Jenn has directed a play as well. No matter which side of the stage she’s on, she’s having fun.

Looking back, I think of the times I drove them to be part of a drama class and encouraged their acting chops in school.

When that seed was planted, I had no idea what it would lead to

It’s been wonderful to see it come full circle.


What activities did you and/or your children do in school that continue to play a part in your life and in theirs?


COPYRIGHT NOTICE: Judy Berman and earthrider, 2011-15. Unauthorized use and/or duplication of this material without express and written permission from this blog’s author and/or owner is strictly prohibited. Excerpts and links may be used, provided that full and clear credit is given to (Judy Berman) and (earthrider, earth-rider.com, or earthriderdotcom) with appropriate and specific direction to the original content.

1) Main photo: Danielle and Jenn in 1998

2) Jenn McGinnis and cast members in The Dixie Swim Club at The Breakthrough Theatre of Winter Park. (Jenn’s the one in the middle with the huge smile.)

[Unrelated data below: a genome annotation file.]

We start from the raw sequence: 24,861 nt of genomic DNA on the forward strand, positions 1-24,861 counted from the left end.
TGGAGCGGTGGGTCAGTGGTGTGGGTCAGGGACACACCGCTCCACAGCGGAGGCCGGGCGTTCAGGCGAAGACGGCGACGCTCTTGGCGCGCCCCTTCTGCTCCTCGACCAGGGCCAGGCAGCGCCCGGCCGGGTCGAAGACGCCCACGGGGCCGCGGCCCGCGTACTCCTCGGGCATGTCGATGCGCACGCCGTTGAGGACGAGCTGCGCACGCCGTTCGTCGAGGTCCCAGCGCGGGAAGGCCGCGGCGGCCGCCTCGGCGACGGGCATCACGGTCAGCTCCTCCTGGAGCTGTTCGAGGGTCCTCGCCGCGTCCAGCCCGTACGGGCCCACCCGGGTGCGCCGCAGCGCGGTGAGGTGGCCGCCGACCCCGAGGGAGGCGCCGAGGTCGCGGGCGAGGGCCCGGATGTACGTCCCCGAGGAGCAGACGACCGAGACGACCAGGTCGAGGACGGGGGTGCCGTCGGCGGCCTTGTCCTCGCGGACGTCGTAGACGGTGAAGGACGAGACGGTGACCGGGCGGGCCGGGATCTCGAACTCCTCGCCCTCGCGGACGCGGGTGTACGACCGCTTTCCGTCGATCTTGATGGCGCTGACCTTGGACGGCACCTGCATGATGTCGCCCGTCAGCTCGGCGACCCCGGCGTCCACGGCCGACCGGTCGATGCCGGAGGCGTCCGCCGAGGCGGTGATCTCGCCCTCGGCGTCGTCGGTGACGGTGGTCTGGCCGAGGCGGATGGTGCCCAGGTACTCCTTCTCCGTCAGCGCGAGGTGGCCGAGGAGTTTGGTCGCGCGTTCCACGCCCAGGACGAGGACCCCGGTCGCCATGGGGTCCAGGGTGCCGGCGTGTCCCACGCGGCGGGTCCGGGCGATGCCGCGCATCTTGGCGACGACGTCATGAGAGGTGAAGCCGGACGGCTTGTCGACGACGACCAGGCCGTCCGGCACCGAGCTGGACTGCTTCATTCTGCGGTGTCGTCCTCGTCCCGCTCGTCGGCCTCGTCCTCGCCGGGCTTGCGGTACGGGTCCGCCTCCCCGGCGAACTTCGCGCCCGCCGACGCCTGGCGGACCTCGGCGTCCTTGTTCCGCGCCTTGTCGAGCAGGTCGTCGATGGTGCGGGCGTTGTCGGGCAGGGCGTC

3) Danielle Wallace honored for her writing and directing of “Alice In Wonderland” in a school play.

    1. Carl, I’ll bet you were just terrific. You still are. My own turn on the stage – at that age – I recall my Mom telling me that while I was shaking my fist in anger as I was leaving the stage, I also was smiling. Ah, well!

      1. I did not see how to comment on 9/13 post. Yes, world stands still for most of the month as I am broke and then speeds up for a day or two when retirement checks come in and then stands still again.

  1. What fun it must’ve been to watch your children in so many productions. My youngest teen son is a really good magician, and he’s starting to put together acts with his card and coin magic. It’s fun to see them interact with others. Makes us see them in a different light.

    1. Carrie … Maybe, your son will become another Siegfried and Roy or Houdini. What fun! I know how exciting that skill can be. On Friday, one of my students came up after class and asked if I had a dollar bill. He used it to show me a magic trick. Hope his interest – and your son’s – becomes a part of their future. 😉